Combat in SABO begins with a reaction time roll; essentially a mass opposed Wits check for all people involved. All players roll 2d10 and find their margins of success (positive and negative). The character with the highest margin of success goes first, followed by the next highest character's margin of success, and so on. If two characters' margins of success are the same, then the character with the highest Wits stat goes first. After all characters have performed their actions, a new round begins. On average, a round lasts six seconds in game time.
When a character's turn comes around, they are allotted two action points; with a successful Agility check, they are allotted an extra action point if their Agility is less than 15, an extra two if their Agility is 15 or more. Each action point can be used for either a movement action, an attack action, or a defense action. When in spaces smaller than five feet, all actions require two action points without a successful Flexibility check. You can only perform one check per turn, and must make one each turn regardless of past successes.
Movement actions consist of moving and/or drawing or preparing a weapon or other object. Characters can move 30 feet per action (20 feet if their Agility is less than 10).
Defense actions are made in preparation of an attack action. There are three different types of defense actions: awareness, preparation, and opportunity. Awareness refers to keeping focus on what the opponent is doing, resulting in a one point bonus to any Combat Defense rolls (a two-point bonus if the character's Combat Defense is rank 5 or more). Preparation refers to the character making sure they defend against any strikes before attacking; by taking this action for 2 action points, the standard to-hit check is an opposed check, the attacker's attacking skill vs. the defender's Combat Defense. With guns, the defender uses only their Agility. Opportunity refers to looking for openings in an opponent's defense, spending an action point to let the character make an attack when their opponent enters, moves within, or leaves their reach.
Attack actions are relatively self-explanatory. They can range from firing a gun at an opponent to swinging a sword to pasting a Card onto their armor. More information below.
Attacks are made by making a relevant weapon skill check with a modifier for every point higher than 10 their base effective Combat Defense is. For example, a mercenary with an effective Melee skill of 12 slashing at a guard with an effective Combat Defense of 13 would roll against a 9 (12 base, -3 for each point over 10 of the target's Combat Defense). With Guns, unless the target is within 5 feet, by default there is no modifier for the target's Combat Defense as they cannot hope to defend against it.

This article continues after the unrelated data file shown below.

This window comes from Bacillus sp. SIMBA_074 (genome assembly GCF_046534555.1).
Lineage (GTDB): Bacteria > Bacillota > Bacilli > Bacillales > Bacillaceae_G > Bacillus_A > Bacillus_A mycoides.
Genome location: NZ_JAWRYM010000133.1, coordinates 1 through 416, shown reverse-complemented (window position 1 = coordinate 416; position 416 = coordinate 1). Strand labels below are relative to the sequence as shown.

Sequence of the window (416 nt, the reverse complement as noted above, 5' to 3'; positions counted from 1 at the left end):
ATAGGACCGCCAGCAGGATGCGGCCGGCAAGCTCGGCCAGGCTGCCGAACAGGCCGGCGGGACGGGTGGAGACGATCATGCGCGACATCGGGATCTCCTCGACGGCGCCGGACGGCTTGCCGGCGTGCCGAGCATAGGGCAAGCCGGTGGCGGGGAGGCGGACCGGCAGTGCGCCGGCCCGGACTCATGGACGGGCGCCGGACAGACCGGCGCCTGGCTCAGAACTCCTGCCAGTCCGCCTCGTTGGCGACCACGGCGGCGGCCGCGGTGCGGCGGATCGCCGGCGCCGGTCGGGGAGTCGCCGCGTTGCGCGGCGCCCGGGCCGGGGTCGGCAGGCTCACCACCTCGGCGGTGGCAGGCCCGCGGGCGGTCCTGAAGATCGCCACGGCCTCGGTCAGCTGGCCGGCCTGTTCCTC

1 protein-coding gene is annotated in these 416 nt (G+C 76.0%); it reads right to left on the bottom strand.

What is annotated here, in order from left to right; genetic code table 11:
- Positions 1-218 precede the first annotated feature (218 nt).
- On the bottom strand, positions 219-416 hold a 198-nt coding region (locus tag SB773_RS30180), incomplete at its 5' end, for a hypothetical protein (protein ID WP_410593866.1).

Characters are, when attacking, assumed to be striking at the torso. However, if they wish, they may target more specific regions, as according to the following table:
|Target Region||Attack Modifier||Result On Hit|
|Head||-2||Double damage/25% chance to kill (B, P)|
|Heart region||-4||Double damage/50% chance to kill (S, P)|
|Arm||-3||25% chance to disarm|
|Vitals||-1||10% chance to bleed for 1d3/turn (S)|
|Leg||-3||Halve movement speed (doesn't stack)|
|Foot||-4||Third movement speed (doesn't stack)|
Entering a grapple requires no checks; it's everything else that does. To escape the grapple, it's an opposed Strength v. Flexibility check, the offensive character being the character seeking to maintain the grapple. To force movement in a grapple, it's an opposed Strength check, the offensive character being the character trying to move. To take the opponent down, it's an opposed Melee v. Combat Defense check, the offensive character being the character attempting the take-down.
Damage is dealt according to the method of attack. By default, unarmed attacks deal 1/3 Strength bludgeoning damage, and raw LFC deals 1d3 fire or ice damage, depending on absorption or expulsion. Melee weapons will deal their given damage, plus 1/3 Strength on a successful Strength check. Ranged weapons will deal their given damage only.
Guns are difficult to use. Modern technology has made them simpler, but they are still an exercise in speed and evasion to use effectively in combat. They are single-shot affairs, requiring a reload after each shot. Pistols, having been developed for the sole purpose of speed during use, require only two movement actions to reload thanks to pre-made reload packets that can simply be dropped in the barrel. Rifles, while more powerful, do not have the advantage of reload speed and must use four movement actions to reload.
Due to their fragile nature, guns require a •5 maintenance cost for each combat they are used in to replace packets and damaged parts.